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Rosemary Brandenburg

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ENTERTAINMENT
October 12, 1990 | SHEILA BENSON, TIMES FILM CRITIC
"Welcome Home, Roxy Carmichael" (citywide) isn't truly terrible, it's truly confused. It's as though director Jim Abrahams wanted to do heartfelt comedy-drama but couldn't quite shake off the wicked edge of his alma mater, ZAZ: Zucker-Abrahams-Zucker, the dementos behind "Airplane!" and "The Naked Gun."
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ENTERTAINMENT
July 22, 2005 | Susan King, Times Staff Writer
The sci-fi thriller "The Island," which opens today, is sort of a stepchild of "THX 1138" and "Logan's Run" with even a bit of "Coma" thrown in for good measure. But what isn't derivative are the impressive sets -- think on the scale of those in Fritz Lang's silent classic "Metropolis" -- which draw viewers into this thriller set in the not so distant future.
ENTERTAINMENT
July 10, 1998 | KENNETH TURAN, TIMES FILM CRITIC
"Small Soldiers" is a little boy's fantasy of toys come to life. And like small boys it is often charming and funny, occasionally malicious, and finally too focused on gizmos and effects for its own good. What if, wonders Gil Mars (Denis Leary), the rapacious CEO of Globotech Industries, toys were so smart that when you played with them they played back? What if they could do in real life everything they do in commercials? Wouldn't that be great for business?
ENTERTAINMENT
September 26, 1997 | KENNETH TURAN, TIMES FILM CRITIC
"The Peacemaker" is one of those "what was that all about?" movies, where events rush by so fast you're convinced you must have seen something but you're not sure exactly what. Quick assassinations, coldblooded double-crosses, train wrecks, car chases through crowded streets of European capitals, the fate of civilization as we know it--they've all been shoe-horned into the much-anticipated first film from DreamWorks, Hollywood's newest studio.
ENTERTAINMENT
August 9, 2001 | DIANNE BATES, SPECIAL TO THE TIMES
At first, creating ape food for the current "Planet of the Apes" seemed like an easy job for food stylist Jack White. Bananas and coconuts, right? Wrong. There would be no typical simian foodstuffs on this movie's menu. Apparently he hadn't seen "Escape From Planet of the Apes" (1971), in which Kim Hunter' s Dr. Zira claims to "loathe bananas." Set decorator Rosemary Brandenburg felt the same way about the new film's food.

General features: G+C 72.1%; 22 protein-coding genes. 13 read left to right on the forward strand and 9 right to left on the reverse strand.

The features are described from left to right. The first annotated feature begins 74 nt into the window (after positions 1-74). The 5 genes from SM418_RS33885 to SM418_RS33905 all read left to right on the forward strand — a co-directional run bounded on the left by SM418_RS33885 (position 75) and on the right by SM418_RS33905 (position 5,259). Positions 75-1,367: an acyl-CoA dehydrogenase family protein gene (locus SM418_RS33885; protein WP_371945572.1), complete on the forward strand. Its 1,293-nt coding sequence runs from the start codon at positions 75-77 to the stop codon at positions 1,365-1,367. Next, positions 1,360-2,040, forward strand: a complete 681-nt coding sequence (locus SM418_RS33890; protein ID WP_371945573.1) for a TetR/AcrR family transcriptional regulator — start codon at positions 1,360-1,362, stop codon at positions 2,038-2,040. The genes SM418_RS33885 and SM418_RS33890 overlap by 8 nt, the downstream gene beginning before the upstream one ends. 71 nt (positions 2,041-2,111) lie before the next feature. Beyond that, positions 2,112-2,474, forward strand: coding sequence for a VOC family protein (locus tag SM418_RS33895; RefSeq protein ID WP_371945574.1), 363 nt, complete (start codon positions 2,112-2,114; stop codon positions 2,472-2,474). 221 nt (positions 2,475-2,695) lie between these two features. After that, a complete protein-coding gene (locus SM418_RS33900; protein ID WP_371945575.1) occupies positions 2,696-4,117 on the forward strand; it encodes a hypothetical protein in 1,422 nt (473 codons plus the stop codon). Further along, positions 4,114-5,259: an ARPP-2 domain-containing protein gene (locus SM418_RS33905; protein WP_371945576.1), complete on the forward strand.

ENTERTAINMENT
June 7, 1996 | KENNETH TURAN, TIMES FILM CRITIC
The closing credits for "The Rock" include a dedication "in loving memory to Don Simpson," but this last film from the late producer and his partner Jerry Bruckheimer so perfectly encapsulates everything the pair have stood for that the actual words are superfluous.
ENTERTAINMENT
September 20, 1991 | KENNETH TURAN, TIMES FILM CRITIC
D. Richter did not exactly set the world on fire with "The Adventures of Buckaroo Banzai," his memorably wacky 1984 directorial debut, but he did manage to light a torch that a ragtag but resilient group of followers have been carrying ever since. Any day now, they said comfortingly to each other as year followed Richter-less year, he'll direct another film, and won't that be fun?
ENTERTAINMENT
November 26, 2003 | Kevin Thomas, Times Staff Writer
What happens in Disney's uproarious "The Haunted Mansion" is more creepy than scary, but it's lots of fun, which is the point, as it was with this year's other film based on a theme park ride, "Pirates of the Caribbean: The Curse of the Black Pearl." This is a fright show artfully designed for the whole family, a comedy that all but the most impressionable children will likely get a kick out of.
ENTERTAINMENT
May 26, 1995 | PETER RAINER, TIMES STAFF WRITER
Casper the Friendly Ghost is awfully friendly in "Casper" and more's the pity. He's so adorable that he might as well be the Pillsbury Dough Boy, with whom he shares more than a passing resemblance here. The problem with Casper has always been his goodness. It's much easier--and more fun--to get behind a cartoon villain. (Dramatically speaking, this applies to humans, too.
ENTERTAINMENT
December 13, 1989 | SHEILA BENSON, TIMES FILM CRITIC
In "Blaze"(throughout San Diego County), the raucous and selectively true story of the love affair of Earl K. Long, the 63-year-old governor of Louisiana, and red-haired, 28-year-old burlesque queen Blaze Starr, Paul Newman throws himself into bringing every eccentric, disrespectful quirk of Ol' Earl's to life and he succeeds fiercely well.
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